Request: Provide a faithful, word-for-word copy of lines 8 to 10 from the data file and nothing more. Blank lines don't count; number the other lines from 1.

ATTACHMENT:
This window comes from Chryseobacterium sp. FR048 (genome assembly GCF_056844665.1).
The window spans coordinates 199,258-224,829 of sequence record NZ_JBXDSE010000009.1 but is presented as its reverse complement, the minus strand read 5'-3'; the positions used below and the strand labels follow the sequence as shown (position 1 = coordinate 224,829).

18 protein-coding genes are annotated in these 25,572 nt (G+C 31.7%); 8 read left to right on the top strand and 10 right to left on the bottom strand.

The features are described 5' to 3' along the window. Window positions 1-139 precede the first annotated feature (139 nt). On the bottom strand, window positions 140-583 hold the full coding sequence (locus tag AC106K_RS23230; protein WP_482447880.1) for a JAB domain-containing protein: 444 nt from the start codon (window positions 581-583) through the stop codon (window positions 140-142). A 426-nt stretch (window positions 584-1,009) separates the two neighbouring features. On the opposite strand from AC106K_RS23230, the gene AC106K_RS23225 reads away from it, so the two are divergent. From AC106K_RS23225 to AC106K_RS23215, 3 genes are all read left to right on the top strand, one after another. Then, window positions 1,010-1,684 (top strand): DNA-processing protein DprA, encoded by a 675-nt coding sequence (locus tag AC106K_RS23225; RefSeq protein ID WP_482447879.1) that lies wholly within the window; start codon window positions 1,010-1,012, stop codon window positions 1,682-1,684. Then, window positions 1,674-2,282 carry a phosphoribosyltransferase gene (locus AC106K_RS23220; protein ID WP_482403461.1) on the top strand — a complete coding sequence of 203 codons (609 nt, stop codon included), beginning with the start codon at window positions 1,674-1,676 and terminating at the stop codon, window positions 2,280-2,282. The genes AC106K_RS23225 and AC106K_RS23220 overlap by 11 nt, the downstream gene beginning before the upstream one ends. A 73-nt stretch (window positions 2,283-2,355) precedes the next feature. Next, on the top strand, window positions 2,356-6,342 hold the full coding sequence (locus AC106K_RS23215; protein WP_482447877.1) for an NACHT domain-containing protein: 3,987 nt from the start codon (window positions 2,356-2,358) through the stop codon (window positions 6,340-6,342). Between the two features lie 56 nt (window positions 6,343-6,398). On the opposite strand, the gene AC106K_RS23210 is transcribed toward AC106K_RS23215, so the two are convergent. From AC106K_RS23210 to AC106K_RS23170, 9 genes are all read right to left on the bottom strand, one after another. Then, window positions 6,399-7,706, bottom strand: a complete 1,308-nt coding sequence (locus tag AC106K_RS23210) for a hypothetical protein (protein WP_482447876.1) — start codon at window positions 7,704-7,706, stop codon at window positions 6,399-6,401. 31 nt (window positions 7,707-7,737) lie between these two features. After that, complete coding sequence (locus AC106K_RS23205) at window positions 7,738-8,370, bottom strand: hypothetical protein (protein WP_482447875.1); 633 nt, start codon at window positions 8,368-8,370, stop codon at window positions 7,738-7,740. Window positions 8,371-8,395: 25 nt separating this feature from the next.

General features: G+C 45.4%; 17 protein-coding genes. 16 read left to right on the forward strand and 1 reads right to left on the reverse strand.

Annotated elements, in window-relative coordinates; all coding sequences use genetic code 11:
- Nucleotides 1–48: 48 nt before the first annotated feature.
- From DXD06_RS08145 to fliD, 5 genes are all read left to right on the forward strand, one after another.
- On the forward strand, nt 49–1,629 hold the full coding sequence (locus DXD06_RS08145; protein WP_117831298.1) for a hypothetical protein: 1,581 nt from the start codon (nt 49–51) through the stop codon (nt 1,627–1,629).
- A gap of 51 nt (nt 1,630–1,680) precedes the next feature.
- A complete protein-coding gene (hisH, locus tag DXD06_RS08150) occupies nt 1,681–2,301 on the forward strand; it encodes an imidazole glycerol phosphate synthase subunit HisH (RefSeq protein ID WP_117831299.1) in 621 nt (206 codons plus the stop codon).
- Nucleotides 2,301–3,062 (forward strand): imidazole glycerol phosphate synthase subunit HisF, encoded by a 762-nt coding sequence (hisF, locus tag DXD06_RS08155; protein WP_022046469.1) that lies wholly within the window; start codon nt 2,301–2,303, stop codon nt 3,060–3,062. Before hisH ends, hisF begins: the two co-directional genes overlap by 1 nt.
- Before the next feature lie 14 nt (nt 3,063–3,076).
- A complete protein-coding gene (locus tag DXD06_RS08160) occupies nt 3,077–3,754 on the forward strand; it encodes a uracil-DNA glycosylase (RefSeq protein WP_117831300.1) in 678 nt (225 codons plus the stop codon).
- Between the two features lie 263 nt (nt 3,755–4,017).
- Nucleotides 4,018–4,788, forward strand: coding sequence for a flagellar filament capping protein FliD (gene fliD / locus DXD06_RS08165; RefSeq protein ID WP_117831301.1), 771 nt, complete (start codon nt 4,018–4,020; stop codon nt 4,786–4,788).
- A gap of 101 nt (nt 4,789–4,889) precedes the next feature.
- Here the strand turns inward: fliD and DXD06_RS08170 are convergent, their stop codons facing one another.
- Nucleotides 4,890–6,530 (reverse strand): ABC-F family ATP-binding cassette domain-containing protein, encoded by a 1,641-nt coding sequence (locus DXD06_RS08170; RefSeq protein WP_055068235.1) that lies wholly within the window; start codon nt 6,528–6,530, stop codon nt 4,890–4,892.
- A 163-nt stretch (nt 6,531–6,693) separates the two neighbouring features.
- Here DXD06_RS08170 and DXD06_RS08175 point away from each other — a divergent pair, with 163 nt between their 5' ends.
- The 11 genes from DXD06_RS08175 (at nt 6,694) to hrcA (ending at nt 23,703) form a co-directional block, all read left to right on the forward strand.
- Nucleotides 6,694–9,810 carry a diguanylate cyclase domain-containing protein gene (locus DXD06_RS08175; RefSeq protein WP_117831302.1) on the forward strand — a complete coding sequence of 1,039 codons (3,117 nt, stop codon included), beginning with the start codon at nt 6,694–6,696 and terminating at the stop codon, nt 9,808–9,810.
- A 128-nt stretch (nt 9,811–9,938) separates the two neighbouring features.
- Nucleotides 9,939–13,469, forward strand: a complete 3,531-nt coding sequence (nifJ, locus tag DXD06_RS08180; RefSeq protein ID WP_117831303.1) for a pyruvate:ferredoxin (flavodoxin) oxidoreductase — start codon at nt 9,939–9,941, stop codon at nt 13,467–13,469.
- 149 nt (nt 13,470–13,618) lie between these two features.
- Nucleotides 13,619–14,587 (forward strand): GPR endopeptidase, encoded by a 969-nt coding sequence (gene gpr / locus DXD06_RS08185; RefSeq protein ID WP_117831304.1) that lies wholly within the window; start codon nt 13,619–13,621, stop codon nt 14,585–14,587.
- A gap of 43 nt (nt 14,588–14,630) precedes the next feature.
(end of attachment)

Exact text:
- From DXD06_RS08145 to fliD, 5 genes are all read left to right on the forward strand, one after another.
- On the forward strand, nt 49–1,629 hold the full coding sequence (locus DXD06_RS08145; protein WP_117831298.1) for a hypothetical protein: 1,581 nt from the start codon (nt 49–51) through the stop codon (nt 1,627–1,629).
- A gap of 51 nt (nt 1,630–1,680) precedes the next feature.